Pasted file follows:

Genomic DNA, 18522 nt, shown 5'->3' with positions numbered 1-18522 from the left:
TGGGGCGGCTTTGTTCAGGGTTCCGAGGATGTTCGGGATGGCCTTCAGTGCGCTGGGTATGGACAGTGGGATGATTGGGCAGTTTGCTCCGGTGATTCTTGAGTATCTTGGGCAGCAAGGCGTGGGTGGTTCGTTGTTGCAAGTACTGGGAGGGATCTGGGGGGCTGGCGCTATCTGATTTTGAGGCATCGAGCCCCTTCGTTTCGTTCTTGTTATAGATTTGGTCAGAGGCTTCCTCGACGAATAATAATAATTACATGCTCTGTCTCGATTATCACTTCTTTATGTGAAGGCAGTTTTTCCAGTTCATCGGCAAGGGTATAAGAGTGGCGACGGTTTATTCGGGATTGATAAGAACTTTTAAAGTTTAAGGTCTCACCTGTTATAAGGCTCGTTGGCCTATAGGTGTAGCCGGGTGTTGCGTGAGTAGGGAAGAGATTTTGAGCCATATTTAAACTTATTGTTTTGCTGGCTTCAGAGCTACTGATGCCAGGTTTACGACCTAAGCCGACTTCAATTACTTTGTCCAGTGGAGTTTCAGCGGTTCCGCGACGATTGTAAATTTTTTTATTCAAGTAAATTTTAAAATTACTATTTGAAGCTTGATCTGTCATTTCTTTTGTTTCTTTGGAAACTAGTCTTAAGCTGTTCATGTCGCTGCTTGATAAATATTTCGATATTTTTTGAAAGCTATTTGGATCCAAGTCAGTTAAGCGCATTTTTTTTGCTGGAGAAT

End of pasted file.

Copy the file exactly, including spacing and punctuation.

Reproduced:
Genomic DNA, 18522 nt, shown 5'->3' with positions numbered 1-18522 from the left:
TGGGGCGGCTTTGTTCAGGGTTCCGAGGATGTTCGGGATGGCCTTCAGTGCGCTGGGTATGGACAGTGGGATGATTGGGCAGTTTGCTCCGGTGATTCTTGAGTATCTTGGGCAGCAAGGCGTGGGTGGTTCGTTGTTGCAAGTACTGGGAGGGATCTGGGGGGCTGGCGCTATCTGATTTTGAGGCATCGAGCCCCTTCGTTTCGTTCTTGTTATAGATTTGGTCAGAGGCTTCCTCGACGAATAATAATAATTACATGCTCTGTCTCGATTATCACTTCTTTATGTGAAGGCAGTTTTTCCAGTTCATCGGCAAGGGTATAAGAGTGGCGACGGTTTATTCGGGATTGATAAGAACTTTTAAAGTTTAAGGTCTCACCTGTTATAAGGCTCGTTGGCCTATAGGTGTAGCCGGGTGTTGCGTGAGTAGGGAAGAGATTTTGAGCCATATTTAAACTTATTGTTTTGCTGGCTTCAGAGCTACTGATGCCAGGTTTACGACCTAAGCCGACTTCAATTACTTTGTCCAGTGGAGTTTCAGCGGTTCCGCGACGATTGTAAATTTTTTTATTCAAGTAAATTTTAAAATTACTATTTGAAGCTTGATCTGTCATTTCTTTTGTTTCTTTGGAAACTAGTCTTAAGCTGTTCATGTCGCTGCTTGATAAATATTTCGATATTTTTTGAAAGCTATTTGGATCCAAGTCAGTTAAGCGCATTTTTTTTGCTGGAGAAT